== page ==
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Please use this identifier to cite or link to this item: http://hdl.handle.net/1959.3/157980
- Structural dynamics of a lytic peptide interacting with a supported lipid bilayer
- Rapson, Andrew C.; Hossain, Mohammed Akhter; Wade, John D.; Nice, Edouard C.; Smith, Trevor A.; Clayton, Andrew H. A.; Gee, Michelle L.
- The interaction of a melittin mutant with a 1,2-dipalmitoyl-sn-glycero-3-phosphatidylcholine (DPPC)-supported lipid bilayer was studied with the use of time-resolved evanescent wave-induced fluorescence spectroscopy (TREWIFS) and evanescent wave-induced time-resolved fluorescence anisotropy measurements (EW-TRAMs). The mutant peptide was labeled at position K14 with AlexaFluor 430 and retained the lytic activity characteristic of native melittin. The fluorescence decay kinetics of the conjugate was found to be biexponential with a short-lived component, tau(1), due to photoinduced electron transfer between AlexaFluor 430 and proximal side chains within or between the peptides. The longer-lived component, tau(2), was sensitive to the polarity of the microenvironment at or near the K14 position of the peptide. Upon interaction with a DPPC-supported bilayer, the proportional contribution of tau(1) increased, indicating a conformational change of the peptide. The values of tau(1) and tau(2) indicate that the AlexaFluor 430 probe experienced an environment with an equivalent polarity no less than that of methanol. EW-TRAMs data from the melittin mutant revealed hindered rotational motions of the AlexaFluor 430 probe both in the plane and perpendicular to the plane of the supported lipid bilayer. The data indicate a highly ordered and polar environment near the center of the melittin helix consistent with the formation of a toroidal pore.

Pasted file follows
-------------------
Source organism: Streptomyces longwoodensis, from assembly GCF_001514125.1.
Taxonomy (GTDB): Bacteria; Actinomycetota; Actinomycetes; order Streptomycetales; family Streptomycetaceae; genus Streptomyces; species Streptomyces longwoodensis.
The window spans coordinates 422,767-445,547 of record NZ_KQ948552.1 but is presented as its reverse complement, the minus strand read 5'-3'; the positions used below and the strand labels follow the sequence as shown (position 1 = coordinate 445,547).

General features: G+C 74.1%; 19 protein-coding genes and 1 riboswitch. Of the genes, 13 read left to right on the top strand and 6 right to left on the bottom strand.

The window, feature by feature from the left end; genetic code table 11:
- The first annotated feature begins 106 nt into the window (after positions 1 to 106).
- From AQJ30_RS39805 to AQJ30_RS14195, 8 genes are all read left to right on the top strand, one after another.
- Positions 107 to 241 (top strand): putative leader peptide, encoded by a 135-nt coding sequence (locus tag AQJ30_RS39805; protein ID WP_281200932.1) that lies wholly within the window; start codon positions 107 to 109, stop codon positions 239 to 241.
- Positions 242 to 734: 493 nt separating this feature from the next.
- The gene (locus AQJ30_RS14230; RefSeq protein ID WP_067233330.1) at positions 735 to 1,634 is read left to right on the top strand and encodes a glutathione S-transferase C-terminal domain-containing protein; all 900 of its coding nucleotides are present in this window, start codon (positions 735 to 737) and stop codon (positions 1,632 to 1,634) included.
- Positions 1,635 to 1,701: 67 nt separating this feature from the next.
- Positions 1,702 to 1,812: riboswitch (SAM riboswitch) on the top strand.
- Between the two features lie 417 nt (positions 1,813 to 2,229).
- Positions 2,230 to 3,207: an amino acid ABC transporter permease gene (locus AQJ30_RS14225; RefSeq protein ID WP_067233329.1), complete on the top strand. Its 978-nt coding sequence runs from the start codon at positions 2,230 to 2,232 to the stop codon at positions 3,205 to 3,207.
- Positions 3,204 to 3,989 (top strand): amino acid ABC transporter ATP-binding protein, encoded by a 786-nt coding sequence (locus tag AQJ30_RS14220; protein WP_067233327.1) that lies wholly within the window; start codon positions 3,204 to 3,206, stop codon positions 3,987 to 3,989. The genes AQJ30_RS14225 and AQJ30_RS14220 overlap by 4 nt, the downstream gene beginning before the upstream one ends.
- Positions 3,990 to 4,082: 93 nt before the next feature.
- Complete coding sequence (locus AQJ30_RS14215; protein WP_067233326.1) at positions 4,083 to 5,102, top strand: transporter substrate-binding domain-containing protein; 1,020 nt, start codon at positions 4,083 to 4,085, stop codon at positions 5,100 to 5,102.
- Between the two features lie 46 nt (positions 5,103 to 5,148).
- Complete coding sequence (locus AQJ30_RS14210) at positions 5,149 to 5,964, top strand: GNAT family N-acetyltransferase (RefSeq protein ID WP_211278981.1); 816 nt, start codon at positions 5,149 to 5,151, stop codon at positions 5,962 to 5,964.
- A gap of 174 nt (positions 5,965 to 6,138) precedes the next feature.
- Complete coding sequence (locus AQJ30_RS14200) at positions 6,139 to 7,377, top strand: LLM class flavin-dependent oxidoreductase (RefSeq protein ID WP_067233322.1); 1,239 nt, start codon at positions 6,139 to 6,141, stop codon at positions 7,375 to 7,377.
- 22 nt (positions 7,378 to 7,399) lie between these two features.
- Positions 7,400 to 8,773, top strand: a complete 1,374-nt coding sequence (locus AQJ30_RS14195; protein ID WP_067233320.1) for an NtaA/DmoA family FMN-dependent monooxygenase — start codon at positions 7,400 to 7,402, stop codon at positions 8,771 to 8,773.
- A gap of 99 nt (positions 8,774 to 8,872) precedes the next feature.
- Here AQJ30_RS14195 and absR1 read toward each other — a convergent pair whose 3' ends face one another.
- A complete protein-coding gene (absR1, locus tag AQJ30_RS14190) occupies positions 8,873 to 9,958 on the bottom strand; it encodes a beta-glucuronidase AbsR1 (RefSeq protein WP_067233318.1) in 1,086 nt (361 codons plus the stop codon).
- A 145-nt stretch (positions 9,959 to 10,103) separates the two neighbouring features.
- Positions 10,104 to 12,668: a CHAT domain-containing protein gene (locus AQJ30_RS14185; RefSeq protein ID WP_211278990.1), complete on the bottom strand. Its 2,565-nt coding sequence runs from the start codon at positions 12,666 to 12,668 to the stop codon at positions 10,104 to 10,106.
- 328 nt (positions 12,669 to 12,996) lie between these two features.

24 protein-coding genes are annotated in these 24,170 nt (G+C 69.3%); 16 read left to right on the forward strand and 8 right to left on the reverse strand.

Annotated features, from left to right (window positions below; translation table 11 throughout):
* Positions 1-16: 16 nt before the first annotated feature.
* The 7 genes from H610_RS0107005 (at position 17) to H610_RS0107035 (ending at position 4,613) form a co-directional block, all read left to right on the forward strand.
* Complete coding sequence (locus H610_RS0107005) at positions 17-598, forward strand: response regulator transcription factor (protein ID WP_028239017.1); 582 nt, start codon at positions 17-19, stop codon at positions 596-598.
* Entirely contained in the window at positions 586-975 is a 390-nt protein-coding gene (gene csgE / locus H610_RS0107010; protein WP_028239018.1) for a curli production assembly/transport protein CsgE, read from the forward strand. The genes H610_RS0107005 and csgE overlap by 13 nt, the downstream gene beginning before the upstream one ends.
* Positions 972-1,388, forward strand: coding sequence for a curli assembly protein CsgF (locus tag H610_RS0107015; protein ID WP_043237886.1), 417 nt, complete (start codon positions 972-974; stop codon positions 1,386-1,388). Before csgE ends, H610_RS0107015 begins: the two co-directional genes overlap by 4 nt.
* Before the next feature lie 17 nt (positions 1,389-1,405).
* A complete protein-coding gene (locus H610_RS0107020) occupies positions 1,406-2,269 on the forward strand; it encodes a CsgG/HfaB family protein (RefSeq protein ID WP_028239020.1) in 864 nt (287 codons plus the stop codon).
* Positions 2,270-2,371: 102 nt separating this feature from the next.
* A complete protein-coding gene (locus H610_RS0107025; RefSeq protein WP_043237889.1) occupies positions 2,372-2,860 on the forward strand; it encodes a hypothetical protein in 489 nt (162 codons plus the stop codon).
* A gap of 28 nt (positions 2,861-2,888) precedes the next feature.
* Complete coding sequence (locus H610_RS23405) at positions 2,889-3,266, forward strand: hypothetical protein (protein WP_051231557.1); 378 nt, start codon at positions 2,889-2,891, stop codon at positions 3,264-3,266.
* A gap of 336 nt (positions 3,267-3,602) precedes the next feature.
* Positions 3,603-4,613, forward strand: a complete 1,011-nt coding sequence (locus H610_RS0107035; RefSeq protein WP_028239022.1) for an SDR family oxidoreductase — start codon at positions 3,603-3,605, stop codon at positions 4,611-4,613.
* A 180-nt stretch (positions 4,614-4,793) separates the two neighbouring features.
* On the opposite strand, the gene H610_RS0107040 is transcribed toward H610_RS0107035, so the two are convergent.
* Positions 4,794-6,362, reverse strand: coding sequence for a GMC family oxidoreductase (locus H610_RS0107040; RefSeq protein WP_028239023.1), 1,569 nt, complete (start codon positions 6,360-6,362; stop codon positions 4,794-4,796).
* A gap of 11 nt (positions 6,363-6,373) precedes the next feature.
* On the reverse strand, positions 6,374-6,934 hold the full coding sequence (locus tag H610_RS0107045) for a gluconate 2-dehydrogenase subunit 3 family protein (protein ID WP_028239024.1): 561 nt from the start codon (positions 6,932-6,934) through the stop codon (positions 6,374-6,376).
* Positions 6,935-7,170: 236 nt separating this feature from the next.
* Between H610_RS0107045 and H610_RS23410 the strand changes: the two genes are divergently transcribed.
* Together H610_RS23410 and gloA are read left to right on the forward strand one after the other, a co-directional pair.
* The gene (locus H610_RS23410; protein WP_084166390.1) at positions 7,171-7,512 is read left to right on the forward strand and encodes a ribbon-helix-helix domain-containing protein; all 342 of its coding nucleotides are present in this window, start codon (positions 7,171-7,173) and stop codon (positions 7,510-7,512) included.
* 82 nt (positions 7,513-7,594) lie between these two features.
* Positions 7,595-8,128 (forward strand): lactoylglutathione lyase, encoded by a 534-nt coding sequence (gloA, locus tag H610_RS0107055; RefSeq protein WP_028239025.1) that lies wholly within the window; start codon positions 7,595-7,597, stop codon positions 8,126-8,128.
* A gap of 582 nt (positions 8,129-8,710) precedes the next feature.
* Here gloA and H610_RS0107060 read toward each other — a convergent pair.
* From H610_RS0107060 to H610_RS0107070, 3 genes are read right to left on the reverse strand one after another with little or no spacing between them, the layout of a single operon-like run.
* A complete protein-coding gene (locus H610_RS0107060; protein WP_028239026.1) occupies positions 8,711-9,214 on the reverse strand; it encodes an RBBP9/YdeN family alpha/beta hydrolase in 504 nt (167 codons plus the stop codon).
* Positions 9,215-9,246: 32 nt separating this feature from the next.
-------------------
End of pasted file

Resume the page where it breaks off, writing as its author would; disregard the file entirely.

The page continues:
- Publication type
- Journal article
- Research centre
- Swinburne University of Technology. Faculty of Engineering and Industrial Sciences. Centre for Micro-Photonics
- Biophysical Journal, Vol. 100, no. 5 (Mar 2011), pp. 1353-1361
- Publication year
- Cell Press
- Publisher URL
- Copyright © 2011.